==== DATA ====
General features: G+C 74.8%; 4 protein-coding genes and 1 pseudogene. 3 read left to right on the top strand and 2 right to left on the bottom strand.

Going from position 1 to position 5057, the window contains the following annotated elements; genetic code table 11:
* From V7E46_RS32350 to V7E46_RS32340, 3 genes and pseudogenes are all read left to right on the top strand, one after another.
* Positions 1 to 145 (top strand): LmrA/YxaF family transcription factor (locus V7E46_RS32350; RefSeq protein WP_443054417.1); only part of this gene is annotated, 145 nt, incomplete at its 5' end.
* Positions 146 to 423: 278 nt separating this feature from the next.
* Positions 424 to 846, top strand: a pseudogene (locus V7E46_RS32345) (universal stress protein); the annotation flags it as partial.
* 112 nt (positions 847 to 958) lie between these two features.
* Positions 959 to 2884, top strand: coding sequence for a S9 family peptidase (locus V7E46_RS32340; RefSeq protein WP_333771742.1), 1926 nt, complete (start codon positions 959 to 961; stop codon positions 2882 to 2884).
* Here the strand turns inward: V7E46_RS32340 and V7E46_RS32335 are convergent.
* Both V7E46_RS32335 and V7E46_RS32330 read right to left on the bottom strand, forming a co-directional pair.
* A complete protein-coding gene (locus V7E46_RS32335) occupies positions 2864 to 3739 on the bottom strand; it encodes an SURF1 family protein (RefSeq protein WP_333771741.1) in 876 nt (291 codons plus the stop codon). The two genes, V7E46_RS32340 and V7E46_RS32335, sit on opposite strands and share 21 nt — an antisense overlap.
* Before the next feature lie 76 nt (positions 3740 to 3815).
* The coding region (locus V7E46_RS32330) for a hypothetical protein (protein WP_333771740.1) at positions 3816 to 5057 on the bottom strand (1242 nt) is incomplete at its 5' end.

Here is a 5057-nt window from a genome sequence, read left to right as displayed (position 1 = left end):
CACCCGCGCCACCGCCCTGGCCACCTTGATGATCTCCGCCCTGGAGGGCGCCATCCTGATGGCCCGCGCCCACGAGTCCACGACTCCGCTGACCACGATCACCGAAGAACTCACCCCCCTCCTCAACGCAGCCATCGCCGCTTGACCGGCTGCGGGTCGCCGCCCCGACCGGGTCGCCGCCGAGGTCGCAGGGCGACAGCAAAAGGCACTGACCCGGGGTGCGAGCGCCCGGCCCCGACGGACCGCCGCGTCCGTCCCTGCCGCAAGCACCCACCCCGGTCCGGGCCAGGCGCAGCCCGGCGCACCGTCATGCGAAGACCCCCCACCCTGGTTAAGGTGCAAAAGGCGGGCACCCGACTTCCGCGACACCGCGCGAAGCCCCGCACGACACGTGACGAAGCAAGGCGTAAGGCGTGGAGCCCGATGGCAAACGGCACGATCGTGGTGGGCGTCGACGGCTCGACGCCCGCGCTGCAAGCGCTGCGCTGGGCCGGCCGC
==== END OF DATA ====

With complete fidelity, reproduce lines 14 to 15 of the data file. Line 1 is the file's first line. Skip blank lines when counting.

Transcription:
Here is a 5057-nt window from a genome sequence, read left to right as displayed (position 1 = left end):
CACCCGCGCCACCGCCCTGGCCACCTTGATGATCTCCGCCCTGGAGGGCGCCATCCTGATGGCCCGCGCCCACGAGTCCACGACTCCGCTGACCACGATCACCGAAGAACTCACCCCCCTCCTCAACGCAGCCATCGCCGCTTGACCGGCTGCGGGTCGCCGCCCCGACCGGGTCGCCGCCGAGGTCGCAGGGCGACAGCAAAAGGCACTGACCCGGGGTGCGAGCGCCCGGCCCCGACGGACCGCCGCGTCCGTCCCTGCCGCAAGCACCCACCCCGGTCCGGGCCAGGCGCAGCCCGGCGCACCGTCATGCGAAGACCCCCCACCCTGGTTAAGGTGCAAAAGGCGGGCACCCGACTTCCGCGACACCGCGCGAAGCCCCGCACGACACGTGACGAAGCAAGGCGTAAGGCGTGGAGCCCGATGGCAAACGGCACGATCGTGGTGGGCGTCGACGGCTCGACGCCCGCGCTGCAAGCGCTGCGCTGGGCCGGCCGC